Camping With Dogs: What You Should Know


Last week, we took my boyfriend’s dog, Zulu, camping with us for the first time. We spent the weekend in a beautiful cabin in Hocking Hills. While we thought we were prepared for everything, I quickly realized we’re NEVER prepared for anything unless we’ve done it before. So here’s a list of everything I WISH I knew before camping with dogs:

Shots


Make sure your dog is up to date on their rabies vaccines, flea and tick treatments, etc. Especially if you are going camping in the Spring or Summer! And always, always check their fur when you get home. Ticks can carry tons of diseases, and can make your dog VERY sick, and they do a great job of hiding under fur.

Tags


Of course, always have dog tags with your phone number on them. Just in case your pup runs off somehow.
 
This is Zulu!

Illuminating Collar


We got one of these for our dog recently and we love it! My parents have them for their pups as well because their dogs are deaf, and they also have a large backyard – so the light up collars are great to keep track of where they are. They’re great for camping as well! If your doggo gets off the leash or wanders a little too far, you will still be able to see them.
 
 
 
 
 

Harness


There are a million reasons for your dog to wear a harness. You will have better control of your dog, especially if you have a large dog. It’s also harder for a dog to get out of a harness, than a collar. They won’t choke themselves if they pull too hard. And it’s less likely for your dog to get tangled up in something.
 
 
 
 

Long Leash


I wish we had brought a longer leash with us. We brought a six-foot leather leash with us, which is great for walking her, because it’s strong and we have good control over her. But throughout the trip when we were having a campfire, or in the hot tub and wanted to secure her leash to something, she only had about a 4 ft. radius to roam. She seemed content, but I’m sure she would have enjoyed it more if she could have roamed a bit more.
 
 
 

Prepare for bath time


Your dog WILL get muddy. You WILL need to give them a bath. Dogs get overwhelmed by all the new smells when camping, and they can’t help but to roll around in them. Take a wet washcloth to them so they don’t get everything you own dirty. Then give them a proper bath when you get home.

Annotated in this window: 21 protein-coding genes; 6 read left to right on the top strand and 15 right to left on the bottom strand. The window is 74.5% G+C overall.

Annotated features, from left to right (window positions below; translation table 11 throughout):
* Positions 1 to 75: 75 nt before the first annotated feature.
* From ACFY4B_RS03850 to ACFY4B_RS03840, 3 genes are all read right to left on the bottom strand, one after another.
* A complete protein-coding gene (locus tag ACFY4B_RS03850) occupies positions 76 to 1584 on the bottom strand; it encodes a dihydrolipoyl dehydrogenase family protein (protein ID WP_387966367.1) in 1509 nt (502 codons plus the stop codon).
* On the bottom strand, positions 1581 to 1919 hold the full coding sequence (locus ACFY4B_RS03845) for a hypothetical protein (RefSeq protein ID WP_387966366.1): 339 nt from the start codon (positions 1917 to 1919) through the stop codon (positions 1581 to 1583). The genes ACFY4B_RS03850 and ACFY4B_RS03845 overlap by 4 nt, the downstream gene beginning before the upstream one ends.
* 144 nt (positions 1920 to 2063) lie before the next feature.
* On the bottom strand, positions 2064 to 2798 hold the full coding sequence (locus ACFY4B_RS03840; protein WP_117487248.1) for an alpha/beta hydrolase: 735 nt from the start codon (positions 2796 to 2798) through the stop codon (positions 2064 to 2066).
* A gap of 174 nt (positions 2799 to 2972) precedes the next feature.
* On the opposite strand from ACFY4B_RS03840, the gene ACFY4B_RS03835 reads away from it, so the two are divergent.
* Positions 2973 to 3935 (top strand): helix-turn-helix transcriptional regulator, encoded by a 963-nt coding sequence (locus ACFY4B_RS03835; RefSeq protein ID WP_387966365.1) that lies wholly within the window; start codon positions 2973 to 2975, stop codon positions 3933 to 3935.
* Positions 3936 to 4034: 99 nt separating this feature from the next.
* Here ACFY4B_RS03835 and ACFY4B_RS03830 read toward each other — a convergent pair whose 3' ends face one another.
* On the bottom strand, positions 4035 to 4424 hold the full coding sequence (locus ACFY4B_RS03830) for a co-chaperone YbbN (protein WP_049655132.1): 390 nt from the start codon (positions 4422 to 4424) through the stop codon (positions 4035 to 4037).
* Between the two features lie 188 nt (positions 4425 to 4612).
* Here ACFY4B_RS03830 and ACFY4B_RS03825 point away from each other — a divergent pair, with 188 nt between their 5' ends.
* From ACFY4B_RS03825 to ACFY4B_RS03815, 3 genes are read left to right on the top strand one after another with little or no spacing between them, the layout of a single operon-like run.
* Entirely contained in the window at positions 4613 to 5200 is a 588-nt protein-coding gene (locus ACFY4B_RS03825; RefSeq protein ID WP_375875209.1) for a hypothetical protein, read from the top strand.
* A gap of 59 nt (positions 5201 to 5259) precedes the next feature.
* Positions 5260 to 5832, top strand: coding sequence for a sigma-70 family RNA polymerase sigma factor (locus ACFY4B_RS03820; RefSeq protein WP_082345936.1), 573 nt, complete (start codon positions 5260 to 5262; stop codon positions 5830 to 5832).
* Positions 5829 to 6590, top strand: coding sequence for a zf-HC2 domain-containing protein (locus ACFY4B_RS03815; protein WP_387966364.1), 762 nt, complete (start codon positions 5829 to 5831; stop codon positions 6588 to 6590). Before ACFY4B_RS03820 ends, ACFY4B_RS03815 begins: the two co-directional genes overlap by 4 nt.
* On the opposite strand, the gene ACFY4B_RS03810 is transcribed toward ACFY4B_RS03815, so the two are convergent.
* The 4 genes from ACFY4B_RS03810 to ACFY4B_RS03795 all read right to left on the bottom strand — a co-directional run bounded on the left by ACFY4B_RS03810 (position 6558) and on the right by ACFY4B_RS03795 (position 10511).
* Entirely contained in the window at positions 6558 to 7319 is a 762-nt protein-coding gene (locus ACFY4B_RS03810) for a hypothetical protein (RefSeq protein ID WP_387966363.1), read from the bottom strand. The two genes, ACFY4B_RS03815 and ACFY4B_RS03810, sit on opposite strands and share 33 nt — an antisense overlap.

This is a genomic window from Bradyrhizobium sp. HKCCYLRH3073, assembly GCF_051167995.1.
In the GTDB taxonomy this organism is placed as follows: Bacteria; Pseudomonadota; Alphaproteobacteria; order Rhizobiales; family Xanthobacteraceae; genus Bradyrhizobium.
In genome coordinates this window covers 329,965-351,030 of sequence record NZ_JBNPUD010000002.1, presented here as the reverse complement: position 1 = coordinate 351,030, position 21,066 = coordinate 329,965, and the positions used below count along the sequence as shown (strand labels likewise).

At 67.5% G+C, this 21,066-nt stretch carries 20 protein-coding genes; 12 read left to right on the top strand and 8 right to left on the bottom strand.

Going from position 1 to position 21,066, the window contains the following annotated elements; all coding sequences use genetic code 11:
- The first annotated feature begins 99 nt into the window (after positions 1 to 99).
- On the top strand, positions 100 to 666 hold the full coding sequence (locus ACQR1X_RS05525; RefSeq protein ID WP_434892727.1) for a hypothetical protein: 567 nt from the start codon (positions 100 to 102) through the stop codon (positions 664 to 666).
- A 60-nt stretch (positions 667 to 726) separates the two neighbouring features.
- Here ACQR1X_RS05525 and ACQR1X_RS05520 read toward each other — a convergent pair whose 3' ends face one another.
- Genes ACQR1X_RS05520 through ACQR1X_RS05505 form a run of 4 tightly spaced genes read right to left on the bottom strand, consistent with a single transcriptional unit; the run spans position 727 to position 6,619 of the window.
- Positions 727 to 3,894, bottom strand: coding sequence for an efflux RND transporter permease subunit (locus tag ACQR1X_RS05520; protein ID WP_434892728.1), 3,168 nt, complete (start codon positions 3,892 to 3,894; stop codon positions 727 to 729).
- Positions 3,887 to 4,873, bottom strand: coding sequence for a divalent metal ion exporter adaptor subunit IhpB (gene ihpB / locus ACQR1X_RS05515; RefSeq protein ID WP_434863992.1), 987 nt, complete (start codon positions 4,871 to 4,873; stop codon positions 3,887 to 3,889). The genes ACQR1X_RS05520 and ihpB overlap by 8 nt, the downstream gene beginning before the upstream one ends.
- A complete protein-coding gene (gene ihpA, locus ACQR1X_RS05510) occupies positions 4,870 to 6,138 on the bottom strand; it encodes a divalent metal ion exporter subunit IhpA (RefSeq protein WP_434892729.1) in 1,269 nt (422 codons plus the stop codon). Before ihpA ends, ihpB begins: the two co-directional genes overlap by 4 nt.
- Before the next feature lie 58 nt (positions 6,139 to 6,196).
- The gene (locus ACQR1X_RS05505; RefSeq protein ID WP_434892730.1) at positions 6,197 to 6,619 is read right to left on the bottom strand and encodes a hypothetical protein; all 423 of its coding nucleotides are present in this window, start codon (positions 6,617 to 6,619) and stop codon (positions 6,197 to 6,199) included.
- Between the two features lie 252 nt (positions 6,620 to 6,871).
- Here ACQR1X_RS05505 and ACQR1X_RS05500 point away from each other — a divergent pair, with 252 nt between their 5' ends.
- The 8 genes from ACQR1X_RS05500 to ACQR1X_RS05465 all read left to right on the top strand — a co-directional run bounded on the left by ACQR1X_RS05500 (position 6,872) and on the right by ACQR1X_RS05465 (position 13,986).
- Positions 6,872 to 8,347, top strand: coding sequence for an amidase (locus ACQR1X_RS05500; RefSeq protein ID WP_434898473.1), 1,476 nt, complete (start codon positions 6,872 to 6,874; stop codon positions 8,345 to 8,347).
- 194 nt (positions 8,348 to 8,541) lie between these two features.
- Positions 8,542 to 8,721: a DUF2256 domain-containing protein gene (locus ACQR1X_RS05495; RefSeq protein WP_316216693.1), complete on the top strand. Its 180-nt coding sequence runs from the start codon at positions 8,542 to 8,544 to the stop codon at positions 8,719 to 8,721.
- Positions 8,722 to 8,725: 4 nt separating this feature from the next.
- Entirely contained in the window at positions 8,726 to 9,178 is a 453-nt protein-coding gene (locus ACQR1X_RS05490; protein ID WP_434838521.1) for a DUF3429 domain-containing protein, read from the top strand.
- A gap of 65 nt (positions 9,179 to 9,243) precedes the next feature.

We usually use her flea and tick shampoo for bath time when we get home, just in case.
 
 
 
 
 
 

Bottled water


Depending on where you’re camping, the tap water might not be safe for dogs. So bring some bottled water, or water jugs with you.

Never leave them alone


Your dog will be overstimulated with all the new smells and new surroundings. Don’t let your doggie wander off. They may not know that that skunk doesn’t want to play.

Bring a Flashlight


Obviously, you will have to take your dog out at night, and it will be pitch black when you do. Beware of possums, raccoons, skunks, even owls and bats. So, make sure to bring a flashlight with you.
 
 
 
 
 
 
 

Do your research, and practice the “drop it” command


Did you know acorns are dangerous for dogs? I didn’t! Watch out for anything that could be dangerous to your pup. My parents’ dogs will pick up anything. Cicadas, dead birds, literally whatever they find. Practice the “drop it” command with them a few times before your trip. Have treats on hand to reward them!

I hope these tips will help you, or maybe inspire you, because camping with dogs can be a blast if you’re prepared. I’m just here to help you get prepared!

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2 Comments

  1. THANK YOU for this post. I live with a dog (not my dog but I love her alot!) and it would be so nice to get her out of the city once in a while! Ill share this with my roommate!

    • Yay! I’m so glad this helps! Another bonus tip? Run around with them as soon as you get there, and tire them out in the first hour so they’re not as crazy the whole night! <3

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